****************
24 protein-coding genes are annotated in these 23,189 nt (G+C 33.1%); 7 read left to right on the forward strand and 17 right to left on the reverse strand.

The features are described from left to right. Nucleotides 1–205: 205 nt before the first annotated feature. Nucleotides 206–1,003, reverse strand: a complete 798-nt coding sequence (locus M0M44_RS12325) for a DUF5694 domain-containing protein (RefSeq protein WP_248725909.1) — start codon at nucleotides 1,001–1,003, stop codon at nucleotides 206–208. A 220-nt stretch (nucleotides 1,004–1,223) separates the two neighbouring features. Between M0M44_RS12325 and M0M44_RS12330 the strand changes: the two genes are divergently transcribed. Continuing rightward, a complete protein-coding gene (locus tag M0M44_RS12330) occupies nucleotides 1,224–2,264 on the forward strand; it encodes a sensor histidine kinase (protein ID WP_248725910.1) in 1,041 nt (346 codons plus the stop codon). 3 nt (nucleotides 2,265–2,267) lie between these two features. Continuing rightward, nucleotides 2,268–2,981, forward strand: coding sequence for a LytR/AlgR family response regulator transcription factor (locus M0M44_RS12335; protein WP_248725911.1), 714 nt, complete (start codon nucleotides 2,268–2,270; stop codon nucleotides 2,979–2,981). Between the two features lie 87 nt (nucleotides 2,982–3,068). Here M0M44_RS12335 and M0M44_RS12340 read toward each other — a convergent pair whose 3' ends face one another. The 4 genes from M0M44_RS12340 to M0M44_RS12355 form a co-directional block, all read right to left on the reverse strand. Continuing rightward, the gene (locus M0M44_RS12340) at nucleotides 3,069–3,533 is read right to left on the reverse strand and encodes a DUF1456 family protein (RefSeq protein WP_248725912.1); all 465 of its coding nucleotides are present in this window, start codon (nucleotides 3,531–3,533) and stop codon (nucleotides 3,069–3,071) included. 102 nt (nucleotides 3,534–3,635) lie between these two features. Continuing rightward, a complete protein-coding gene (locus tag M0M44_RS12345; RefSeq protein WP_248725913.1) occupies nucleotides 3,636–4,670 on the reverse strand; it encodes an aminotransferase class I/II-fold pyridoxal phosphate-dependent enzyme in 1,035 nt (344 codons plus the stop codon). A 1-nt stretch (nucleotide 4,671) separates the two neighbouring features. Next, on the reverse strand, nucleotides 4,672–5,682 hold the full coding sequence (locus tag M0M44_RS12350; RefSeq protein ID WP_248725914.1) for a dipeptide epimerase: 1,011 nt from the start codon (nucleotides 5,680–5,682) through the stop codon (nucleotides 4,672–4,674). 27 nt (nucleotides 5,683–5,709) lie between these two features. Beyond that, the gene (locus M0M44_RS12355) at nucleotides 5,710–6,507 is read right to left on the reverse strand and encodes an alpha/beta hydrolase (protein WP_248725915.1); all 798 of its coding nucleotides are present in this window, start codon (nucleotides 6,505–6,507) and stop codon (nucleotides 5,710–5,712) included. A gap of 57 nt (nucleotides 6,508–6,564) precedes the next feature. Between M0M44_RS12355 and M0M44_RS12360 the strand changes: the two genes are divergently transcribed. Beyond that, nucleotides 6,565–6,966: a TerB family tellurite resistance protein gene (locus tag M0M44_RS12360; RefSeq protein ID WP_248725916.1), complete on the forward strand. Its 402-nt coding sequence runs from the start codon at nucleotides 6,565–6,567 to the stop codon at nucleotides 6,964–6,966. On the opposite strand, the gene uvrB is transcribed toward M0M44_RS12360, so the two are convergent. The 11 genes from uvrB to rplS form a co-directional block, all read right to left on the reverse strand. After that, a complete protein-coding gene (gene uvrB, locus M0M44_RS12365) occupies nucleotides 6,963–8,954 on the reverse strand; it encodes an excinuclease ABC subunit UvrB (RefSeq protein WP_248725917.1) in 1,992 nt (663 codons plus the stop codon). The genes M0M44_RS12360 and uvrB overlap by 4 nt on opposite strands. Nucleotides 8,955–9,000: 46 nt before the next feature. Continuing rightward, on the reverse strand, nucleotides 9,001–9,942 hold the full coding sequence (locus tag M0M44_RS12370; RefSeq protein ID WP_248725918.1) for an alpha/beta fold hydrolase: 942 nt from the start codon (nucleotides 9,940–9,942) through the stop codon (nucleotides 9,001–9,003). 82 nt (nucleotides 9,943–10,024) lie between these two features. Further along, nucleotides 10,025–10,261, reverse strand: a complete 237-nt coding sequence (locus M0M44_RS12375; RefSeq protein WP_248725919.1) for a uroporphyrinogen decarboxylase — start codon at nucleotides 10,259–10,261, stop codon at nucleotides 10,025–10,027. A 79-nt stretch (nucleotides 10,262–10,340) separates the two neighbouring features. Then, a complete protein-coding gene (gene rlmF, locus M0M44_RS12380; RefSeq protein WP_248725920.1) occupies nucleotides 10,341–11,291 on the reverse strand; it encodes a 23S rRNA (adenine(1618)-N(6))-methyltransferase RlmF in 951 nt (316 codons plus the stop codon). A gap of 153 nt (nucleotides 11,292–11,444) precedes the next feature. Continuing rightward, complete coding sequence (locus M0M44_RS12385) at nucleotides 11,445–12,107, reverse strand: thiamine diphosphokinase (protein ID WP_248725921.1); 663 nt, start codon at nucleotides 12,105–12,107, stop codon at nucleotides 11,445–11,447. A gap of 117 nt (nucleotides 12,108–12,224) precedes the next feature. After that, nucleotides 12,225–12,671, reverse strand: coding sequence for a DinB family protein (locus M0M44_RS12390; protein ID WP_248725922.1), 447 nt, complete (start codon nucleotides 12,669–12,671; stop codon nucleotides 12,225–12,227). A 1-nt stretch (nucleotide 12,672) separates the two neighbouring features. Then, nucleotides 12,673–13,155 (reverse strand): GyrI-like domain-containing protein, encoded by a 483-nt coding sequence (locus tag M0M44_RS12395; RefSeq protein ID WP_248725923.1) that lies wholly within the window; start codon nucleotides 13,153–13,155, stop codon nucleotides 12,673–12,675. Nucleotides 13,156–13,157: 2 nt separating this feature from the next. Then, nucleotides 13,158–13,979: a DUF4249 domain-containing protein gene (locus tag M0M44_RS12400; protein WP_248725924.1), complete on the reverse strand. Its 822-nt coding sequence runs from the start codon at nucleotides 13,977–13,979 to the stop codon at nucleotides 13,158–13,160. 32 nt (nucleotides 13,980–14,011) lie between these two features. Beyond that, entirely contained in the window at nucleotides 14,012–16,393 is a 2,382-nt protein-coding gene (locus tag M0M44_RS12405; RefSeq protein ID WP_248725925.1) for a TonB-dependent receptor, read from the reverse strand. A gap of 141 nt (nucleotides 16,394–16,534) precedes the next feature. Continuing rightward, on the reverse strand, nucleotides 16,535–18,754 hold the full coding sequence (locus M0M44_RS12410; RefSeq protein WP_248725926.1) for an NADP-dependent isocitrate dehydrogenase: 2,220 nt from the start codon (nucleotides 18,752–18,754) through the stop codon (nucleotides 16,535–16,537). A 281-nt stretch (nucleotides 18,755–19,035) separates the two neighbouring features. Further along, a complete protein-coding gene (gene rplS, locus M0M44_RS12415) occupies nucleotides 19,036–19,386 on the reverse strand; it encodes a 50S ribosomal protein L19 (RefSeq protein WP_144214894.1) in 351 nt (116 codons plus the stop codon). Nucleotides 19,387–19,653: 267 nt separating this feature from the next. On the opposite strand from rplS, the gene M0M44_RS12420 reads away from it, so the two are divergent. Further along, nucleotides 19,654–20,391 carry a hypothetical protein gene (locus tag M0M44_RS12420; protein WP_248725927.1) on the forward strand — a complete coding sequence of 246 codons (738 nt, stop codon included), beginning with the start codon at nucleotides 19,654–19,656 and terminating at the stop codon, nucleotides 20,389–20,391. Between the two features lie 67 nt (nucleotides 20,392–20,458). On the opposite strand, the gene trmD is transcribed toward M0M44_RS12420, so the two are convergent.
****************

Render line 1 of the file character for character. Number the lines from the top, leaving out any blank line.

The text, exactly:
24 protein-coding genes are annotated in these 23,189 nt (G+C 33.1%); 7 read left to right on the forward strand and 17 right to left on the reverse strand.